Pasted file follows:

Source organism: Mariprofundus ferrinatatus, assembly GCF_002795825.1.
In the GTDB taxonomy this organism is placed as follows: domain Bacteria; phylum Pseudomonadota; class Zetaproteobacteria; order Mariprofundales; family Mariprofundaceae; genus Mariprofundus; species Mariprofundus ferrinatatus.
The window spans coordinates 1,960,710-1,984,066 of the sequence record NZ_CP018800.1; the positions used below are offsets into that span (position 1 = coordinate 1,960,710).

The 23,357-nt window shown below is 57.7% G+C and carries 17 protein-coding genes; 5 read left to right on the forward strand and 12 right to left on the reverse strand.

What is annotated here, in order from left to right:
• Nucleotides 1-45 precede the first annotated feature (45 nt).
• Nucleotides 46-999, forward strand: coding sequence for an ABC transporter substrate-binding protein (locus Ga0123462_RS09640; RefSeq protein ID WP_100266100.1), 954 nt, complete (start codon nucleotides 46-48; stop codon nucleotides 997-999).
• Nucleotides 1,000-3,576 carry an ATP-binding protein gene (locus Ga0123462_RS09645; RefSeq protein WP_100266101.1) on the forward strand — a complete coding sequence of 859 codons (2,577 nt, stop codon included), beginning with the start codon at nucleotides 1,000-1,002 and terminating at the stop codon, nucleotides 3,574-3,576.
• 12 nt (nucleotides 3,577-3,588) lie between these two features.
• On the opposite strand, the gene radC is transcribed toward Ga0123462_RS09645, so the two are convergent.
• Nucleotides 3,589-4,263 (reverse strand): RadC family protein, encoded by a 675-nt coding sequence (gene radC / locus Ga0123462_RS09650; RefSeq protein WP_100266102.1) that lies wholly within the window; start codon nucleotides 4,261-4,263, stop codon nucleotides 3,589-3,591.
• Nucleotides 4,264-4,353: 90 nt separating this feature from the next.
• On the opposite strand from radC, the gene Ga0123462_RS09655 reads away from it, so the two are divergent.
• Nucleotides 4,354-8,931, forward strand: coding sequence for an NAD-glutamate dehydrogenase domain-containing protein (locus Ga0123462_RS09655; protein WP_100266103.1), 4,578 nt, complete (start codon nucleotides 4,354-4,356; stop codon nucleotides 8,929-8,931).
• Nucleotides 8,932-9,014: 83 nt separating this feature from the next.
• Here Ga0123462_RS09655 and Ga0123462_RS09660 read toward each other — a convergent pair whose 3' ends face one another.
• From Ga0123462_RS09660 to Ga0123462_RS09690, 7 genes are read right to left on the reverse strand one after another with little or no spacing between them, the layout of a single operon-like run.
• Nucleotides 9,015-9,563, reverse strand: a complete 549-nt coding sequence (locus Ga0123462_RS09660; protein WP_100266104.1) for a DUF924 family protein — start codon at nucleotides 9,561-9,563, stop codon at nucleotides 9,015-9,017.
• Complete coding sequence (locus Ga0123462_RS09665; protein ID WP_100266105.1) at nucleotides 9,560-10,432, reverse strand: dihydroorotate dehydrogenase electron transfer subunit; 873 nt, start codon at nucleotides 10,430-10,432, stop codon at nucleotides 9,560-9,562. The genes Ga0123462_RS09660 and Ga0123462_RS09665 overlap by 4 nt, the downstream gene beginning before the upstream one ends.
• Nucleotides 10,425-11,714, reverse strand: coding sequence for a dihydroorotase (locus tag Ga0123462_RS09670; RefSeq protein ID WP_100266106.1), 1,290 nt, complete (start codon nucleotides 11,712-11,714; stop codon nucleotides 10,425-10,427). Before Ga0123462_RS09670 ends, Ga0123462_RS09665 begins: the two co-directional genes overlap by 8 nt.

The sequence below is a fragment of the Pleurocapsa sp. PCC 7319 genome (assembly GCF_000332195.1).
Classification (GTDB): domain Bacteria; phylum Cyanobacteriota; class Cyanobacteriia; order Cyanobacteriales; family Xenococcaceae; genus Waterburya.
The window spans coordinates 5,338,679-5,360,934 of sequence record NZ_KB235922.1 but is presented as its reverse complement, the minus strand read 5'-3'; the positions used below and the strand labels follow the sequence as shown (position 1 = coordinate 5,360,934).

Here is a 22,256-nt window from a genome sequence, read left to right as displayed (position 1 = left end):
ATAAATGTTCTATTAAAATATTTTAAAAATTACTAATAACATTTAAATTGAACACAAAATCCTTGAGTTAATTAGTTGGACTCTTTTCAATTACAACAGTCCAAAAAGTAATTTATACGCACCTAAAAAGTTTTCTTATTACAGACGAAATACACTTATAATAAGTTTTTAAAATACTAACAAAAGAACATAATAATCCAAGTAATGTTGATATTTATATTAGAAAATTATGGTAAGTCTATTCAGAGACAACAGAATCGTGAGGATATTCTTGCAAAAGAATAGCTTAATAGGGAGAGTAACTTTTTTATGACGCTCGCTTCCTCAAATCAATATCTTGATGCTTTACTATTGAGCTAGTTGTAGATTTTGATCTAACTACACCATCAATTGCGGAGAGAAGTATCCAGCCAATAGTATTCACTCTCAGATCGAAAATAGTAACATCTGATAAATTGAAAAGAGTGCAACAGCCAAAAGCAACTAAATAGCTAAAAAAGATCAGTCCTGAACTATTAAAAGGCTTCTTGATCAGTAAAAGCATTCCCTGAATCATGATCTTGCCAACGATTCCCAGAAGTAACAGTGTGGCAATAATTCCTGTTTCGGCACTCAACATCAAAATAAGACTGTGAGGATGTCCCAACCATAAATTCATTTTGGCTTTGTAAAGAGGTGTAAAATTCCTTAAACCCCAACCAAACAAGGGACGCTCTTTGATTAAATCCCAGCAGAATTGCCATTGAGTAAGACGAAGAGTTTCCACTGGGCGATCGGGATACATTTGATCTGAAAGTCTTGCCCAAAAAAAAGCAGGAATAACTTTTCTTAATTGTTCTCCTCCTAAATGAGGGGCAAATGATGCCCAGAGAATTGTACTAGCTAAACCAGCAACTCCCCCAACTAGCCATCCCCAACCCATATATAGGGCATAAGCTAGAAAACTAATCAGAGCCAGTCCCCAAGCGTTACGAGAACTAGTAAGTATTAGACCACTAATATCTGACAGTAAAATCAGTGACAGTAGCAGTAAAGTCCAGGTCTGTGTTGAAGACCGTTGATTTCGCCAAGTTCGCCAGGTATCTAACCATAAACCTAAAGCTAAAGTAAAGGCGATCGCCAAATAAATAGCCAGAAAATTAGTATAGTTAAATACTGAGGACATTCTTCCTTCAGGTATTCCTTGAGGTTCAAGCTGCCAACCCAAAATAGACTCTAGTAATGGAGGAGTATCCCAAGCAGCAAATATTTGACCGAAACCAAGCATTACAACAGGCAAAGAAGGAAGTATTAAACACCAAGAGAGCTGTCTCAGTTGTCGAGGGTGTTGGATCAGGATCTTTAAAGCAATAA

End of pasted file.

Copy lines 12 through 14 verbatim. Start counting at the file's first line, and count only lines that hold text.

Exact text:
• Nucleotides 4,264-4,353: 90 nt separating this feature from the next.
• On the opposite strand from radC, the gene Ga0123462_RS09655 reads away from it, so the two are divergent.
• Nucleotides 4,354-8,931, forward strand: coding sequence for an NAD-glutamate dehydrogenase domain-containing protein (locus Ga0123462_RS09655; protein WP_100266103.1), 4,578 nt, complete (start codon nucleotides 4,354-4,356; stop codon nucleotides 8,929-8,931).